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ligand

[lahy-guh nd, lig-uh nd] /ˈlaɪ gənd, ˈlɪg ənd/
noun
1.
Biochemistry. a molecule, as an antibody, hormone, or drug, that binds to a receptor.
2.
Chemistry. a molecule, ion, or atom that is bonded to the central metal atom of a coordination compound.
Compare complexing agent.
Origin
1945-1950
1945-50; < Latin ligandus, gerund of ligāre to bind, tie
Dictionary.com Unabridged
Based on the Random House Dictionary, © Random House, Inc. 2014.
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Examples for ligands
  • ligands that decrease gaba function are termed benzodiazepine receptor inverse agonists.
  • The ions or molecules surrounding the metal are called ligands.
British Dictionary definitions for ligands

ligand

/ˈlɪɡənd; ˈlaɪ-/
noun
1.
(chem) an atom, molecule, radical, or ion forming a complex with a central atom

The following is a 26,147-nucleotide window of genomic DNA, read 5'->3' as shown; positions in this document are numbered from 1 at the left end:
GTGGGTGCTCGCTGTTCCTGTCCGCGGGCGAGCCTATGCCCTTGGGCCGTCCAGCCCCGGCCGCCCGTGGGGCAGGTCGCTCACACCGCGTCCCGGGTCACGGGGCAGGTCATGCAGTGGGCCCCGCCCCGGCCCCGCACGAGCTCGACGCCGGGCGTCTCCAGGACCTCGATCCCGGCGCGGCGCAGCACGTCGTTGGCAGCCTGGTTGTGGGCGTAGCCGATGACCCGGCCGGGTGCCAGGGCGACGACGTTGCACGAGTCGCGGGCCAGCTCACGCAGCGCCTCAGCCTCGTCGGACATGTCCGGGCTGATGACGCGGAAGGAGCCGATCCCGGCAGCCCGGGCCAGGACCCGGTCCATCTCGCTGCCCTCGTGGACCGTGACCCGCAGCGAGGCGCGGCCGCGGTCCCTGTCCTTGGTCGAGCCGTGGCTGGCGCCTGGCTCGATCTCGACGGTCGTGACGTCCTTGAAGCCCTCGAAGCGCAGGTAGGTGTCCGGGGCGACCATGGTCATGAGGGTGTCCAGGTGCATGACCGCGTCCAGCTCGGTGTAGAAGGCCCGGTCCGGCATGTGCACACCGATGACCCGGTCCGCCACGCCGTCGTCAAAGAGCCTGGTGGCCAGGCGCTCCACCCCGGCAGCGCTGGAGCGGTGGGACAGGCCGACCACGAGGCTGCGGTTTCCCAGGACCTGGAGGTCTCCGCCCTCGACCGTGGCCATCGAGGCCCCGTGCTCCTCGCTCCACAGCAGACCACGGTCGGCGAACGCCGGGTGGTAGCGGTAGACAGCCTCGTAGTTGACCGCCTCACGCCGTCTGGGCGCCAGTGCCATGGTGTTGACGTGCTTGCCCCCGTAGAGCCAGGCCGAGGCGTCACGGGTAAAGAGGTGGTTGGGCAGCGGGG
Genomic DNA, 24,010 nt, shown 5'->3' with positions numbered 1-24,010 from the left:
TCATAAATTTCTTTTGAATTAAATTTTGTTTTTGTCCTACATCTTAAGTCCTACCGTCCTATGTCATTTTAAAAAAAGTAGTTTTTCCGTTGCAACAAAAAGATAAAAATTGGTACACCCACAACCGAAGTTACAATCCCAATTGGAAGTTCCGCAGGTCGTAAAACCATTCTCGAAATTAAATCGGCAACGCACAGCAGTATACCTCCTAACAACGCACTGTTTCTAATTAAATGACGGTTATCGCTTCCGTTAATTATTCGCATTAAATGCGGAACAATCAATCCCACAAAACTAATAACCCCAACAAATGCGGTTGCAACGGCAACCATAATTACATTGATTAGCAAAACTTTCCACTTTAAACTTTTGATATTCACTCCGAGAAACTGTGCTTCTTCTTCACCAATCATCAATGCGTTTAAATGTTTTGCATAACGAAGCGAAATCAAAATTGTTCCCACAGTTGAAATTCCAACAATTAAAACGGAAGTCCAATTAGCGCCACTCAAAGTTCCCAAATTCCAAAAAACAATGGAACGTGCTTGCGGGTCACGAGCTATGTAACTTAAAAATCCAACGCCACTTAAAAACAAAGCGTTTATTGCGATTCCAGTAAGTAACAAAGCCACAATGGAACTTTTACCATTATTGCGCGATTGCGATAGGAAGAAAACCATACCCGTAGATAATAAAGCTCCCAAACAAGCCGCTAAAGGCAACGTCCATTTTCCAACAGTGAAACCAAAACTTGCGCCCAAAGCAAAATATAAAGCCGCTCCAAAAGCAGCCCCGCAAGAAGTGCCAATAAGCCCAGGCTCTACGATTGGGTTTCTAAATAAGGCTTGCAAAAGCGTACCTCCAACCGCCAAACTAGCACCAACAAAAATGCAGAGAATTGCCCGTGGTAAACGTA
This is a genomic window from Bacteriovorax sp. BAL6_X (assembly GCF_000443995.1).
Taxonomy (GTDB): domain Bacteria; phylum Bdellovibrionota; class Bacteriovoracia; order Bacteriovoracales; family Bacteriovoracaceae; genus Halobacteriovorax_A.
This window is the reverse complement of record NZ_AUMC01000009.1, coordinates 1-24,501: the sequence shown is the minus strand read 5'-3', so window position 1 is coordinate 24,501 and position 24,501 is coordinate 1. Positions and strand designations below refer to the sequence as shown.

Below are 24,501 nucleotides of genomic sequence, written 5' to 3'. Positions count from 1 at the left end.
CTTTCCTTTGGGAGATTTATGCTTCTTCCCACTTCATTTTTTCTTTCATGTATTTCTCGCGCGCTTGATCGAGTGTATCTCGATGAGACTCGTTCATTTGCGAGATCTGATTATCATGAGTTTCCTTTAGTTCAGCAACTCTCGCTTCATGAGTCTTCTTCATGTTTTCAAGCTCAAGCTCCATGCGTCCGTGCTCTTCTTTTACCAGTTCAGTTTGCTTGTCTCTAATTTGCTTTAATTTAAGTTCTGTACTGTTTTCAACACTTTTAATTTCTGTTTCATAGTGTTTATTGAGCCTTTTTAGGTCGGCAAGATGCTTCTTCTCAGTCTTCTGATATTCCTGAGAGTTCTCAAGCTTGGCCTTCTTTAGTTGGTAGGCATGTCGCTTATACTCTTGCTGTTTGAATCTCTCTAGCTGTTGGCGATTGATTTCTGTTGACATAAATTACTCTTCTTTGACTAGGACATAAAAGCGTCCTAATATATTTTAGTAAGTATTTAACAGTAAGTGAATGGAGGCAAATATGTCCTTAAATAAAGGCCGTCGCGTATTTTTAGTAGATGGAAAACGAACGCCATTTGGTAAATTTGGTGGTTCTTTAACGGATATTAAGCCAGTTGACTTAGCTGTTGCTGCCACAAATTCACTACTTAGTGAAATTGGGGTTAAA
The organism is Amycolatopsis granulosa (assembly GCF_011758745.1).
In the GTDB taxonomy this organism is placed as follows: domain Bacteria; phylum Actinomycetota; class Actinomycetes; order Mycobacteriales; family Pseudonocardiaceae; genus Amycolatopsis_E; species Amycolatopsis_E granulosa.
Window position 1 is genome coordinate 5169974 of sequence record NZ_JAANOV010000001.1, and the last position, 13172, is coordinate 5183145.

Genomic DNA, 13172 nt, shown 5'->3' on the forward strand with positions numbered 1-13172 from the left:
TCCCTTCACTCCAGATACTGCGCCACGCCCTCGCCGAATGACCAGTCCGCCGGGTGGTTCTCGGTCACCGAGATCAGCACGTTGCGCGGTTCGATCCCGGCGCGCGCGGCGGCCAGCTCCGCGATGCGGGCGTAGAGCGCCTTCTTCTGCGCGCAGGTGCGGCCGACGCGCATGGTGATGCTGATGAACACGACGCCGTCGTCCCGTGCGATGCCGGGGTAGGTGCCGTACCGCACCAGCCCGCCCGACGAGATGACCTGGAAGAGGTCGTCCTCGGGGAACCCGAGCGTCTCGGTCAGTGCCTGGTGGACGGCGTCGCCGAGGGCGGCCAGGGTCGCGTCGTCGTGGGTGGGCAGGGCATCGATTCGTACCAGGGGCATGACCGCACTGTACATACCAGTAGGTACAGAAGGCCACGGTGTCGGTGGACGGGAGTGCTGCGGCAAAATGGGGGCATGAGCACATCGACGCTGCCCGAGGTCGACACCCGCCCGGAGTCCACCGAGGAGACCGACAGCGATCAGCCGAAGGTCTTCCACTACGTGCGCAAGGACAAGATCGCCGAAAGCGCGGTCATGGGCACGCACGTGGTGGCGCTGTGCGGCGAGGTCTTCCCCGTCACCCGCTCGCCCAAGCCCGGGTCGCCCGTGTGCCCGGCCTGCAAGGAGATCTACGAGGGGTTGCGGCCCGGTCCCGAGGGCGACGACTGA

Word Origin
C20: from Latin ligandum, gerund of ligāre to bind
Collins English Dictionary - Complete & Unabridged 2012 Digital Edition
© William Collins Sons & Co. Ltd. 1979, 1986 © HarperCollins
Publishers 1998, 2000, 2003, 2005, 2006, 2007, 2009, 2012
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Word Origin and History for ligands
ligand
1952, from L. ligandus, gerundive of ligare "to bind" (see ligament).
Online Etymology Dictionary, © 2010 Douglas Harper
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ligands in Medicine

ligand li·gand (lī'gənd, lĭg'ənd)
n.
An ion, a molecule, or a molecular group that binds to another chemical entity to form a larger complex.

The American Heritage® Stedman's Medical Dictionary
Copyright © 2002, 2001, 1995 by Houghton Mifflin Company. Published by Houghton Mifflin Company.
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9
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